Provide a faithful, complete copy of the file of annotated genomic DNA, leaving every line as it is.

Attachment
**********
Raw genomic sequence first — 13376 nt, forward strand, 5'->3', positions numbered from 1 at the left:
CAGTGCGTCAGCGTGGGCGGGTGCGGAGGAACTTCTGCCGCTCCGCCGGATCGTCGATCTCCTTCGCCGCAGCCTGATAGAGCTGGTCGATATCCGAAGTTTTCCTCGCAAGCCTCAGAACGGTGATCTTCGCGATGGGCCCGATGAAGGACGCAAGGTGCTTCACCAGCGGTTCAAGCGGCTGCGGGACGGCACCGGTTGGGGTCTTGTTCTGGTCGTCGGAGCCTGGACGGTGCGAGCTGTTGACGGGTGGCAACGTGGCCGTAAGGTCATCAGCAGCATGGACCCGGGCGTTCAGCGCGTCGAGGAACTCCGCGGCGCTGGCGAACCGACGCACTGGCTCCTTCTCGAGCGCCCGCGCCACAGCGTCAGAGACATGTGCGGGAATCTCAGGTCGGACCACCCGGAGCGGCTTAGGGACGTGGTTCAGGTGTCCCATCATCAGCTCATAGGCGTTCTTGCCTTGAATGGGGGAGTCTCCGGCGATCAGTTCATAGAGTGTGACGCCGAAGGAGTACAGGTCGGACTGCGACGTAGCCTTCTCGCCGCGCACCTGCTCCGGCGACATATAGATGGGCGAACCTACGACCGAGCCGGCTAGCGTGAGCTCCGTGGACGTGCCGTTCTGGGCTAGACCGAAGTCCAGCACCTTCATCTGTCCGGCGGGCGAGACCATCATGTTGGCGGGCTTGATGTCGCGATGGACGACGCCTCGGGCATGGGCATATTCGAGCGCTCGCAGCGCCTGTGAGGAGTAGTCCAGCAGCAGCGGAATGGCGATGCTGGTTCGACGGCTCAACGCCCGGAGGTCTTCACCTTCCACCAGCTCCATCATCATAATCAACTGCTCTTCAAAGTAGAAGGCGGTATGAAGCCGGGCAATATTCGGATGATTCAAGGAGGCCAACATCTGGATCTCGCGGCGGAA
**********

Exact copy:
Raw genomic sequence first — 13376 nt, forward strand, 5'->3', positions numbered from 1 at the left:
CAGTGCGTCAGCGTGGGCGGGTGCGGAGGAACTTCTGCCGCTCCGCCGGATCGTCGATCTCCTTCGCCGCAGCCTGATAGAGCTGGTCGATATCCGAAGTTTTCCTCGCAAGCCTCAGAACGGTGATCTTCGCGATGGGCCCGATGAAGGACGCAAGGTGCTTCACCAGCGGTTCAAGCGGCTGCGGGACGGCACCGGTTGGGGTCTTGTTCTGGTCGTCGGAGCCTGGACGGTGCGAGCTGTTGACGGGTGGCAACGTGGCCGTAAGGTCATCAGCAGCATGGACCCGGGCGTTCAGCGCGTCGAGGAACTCCGCGGCGCTGGCGAACCGACGCACTGGCTCCTTCTCGAGCGCCCGCGCCACAGCGTCAGAGACATGTGCGGGAATCTCAGGTCGGACCACCCGGAGCGGCTTAGGGACGTGGTTCAGGTGTCCCATCATCAGCTCATAGGCGTTCTTGCCTTGAATGGGGGAGTCTCCGGCGATCAGTTCATAGAGTGTGACGCCGAAGGAGTACAGGTCGGACTGCGACGTAGCCTTCTCGCCGCGCACCTGCTCCGGCGACATATAGATGGGCGAACCTACGACCGAGCCGGCTAGCGTGAGCTCCGTGGACGTGCCGTTCTGGGCTAGACCGAAGTCCAGCACCTTCATCTGTCCGGCGGGCGAGACCATCATGTTGGCGGGCTTGATGTCGCGATGGACGACGCCTCGGGCATGGGCATATTCGAGCGCTCGCAGCGCCTGTGAGGAGTAGTCCAGCAGCAGCGGAATGGCGATGCTGGTTCGACGGCTCAACGCCCGGAGGTCTTCACCTTCCACCAGCTCCATCATCATAATCAACTGCTCTTCAAAGTAGAAGGCGGTATGAAGCCGGGCAATATTCGGATGATTCAAGGAGGCCAACATCTGGATCTCGCGGCGGAA